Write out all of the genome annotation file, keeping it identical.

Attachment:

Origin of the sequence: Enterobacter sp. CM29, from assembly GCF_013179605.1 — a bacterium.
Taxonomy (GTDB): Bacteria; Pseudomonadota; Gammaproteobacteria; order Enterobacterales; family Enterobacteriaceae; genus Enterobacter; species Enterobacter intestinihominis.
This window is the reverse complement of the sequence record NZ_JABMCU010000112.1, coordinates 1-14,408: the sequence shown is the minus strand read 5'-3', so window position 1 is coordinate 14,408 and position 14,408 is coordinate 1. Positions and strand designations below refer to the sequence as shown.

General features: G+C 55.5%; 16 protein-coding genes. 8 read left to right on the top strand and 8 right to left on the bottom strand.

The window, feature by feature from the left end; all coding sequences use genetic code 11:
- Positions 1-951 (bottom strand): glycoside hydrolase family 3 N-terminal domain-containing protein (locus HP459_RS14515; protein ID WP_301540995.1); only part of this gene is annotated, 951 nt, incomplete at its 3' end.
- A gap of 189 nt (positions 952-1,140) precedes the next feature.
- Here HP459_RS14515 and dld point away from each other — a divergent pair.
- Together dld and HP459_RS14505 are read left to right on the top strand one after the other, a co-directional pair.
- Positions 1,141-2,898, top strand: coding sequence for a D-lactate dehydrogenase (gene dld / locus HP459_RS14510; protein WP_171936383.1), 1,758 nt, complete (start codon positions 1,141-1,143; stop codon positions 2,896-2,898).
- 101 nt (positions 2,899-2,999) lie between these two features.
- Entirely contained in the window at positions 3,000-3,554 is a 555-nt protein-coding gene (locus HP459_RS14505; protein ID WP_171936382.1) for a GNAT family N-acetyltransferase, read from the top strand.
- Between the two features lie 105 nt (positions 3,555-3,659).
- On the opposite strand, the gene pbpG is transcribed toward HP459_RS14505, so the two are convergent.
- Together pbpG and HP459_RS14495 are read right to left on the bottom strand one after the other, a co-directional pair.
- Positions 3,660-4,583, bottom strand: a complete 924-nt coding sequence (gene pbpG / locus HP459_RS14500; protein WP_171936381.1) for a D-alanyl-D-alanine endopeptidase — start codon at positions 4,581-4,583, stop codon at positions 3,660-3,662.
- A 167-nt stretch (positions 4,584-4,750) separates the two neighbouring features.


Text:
Origin of the sequence: Enterobacter sp. CM29, from assembly GCF_013179605.1 — a bacterium.
Taxonomy (GTDB): Bacteria; Pseudomonadota; Gammaproteobacteria; order Enterobacterales; family Enterobacteriaceae; genus Enterobacter; species Enterobacter intestinihominis.
This window is the reverse complement of the sequence record NZ_JABMCU010000112.1, coordinates 1-14,408: the sequence shown is the minus strand read 5'-3', so window position 1 is coordinate 14,408 and position 14,408 is coordinate 1. Positions and strand designations below refer to the sequence as shown.

General features: G+C 55.5%; 16 protein-coding genes. 8 read left to right on the top strand and 8 right to left on the bottom strand.

The window, feature by feature from the left end; all coding sequences use genetic code 11:
- Positions 1-951 (bottom strand): glycoside hydrolase family 3 N-terminal domain-containing protein (locus HP459_RS14515; protein ID WP_301540995.1); only part of this gene is annotated, 951 nt, incomplete at its 3' end.
- A gap of 189 nt (positions 952-1,140) precedes the next feature.
- Here HP459_RS14515 and dld point away from each other — a divergent pair.
- Together dld and HP459_RS14505 are read left to right on the top strand one after the other, a co-directional pair.
- Positions 1,141-2,898, top strand: coding sequence for a D-lactate dehydrogenase (gene dld / locus HP459_RS14510; protein WP_171936383.1), 1,758 nt, complete (start codon positions 1,141-1,143; stop codon positions 2,896-2,898).
- 101 nt (positions 2,899-2,999) lie between these two features.
- Entirely contained in the window at positions 3,000-3,554 is a 555-nt protein-coding gene (locus HP459_RS14505; protein ID WP_171936382.1) for a GNAT family N-acetyltransferase, read from the top strand.
- Between the two features lie 105 nt (positions 3,555-3,659).
- On the opposite strand, the gene pbpG is transcribed toward HP459_RS14505, so the two are convergent.
- Together pbpG and HP459_RS14495 are read right to left on the bottom strand one after the other, a co-directional pair.
- Positions 3,660-4,583, bottom strand: a complete 924-nt coding sequence (gene pbpG / locus HP459_RS14500; protein WP_171936381.1) for a D-alanyl-D-alanine endopeptidase — start codon at positions 4,581-4,583, stop codon at positions 3,660-3,662.
- A 167-nt stretch (positions 4,584-4,750) separates the two neighbouring features.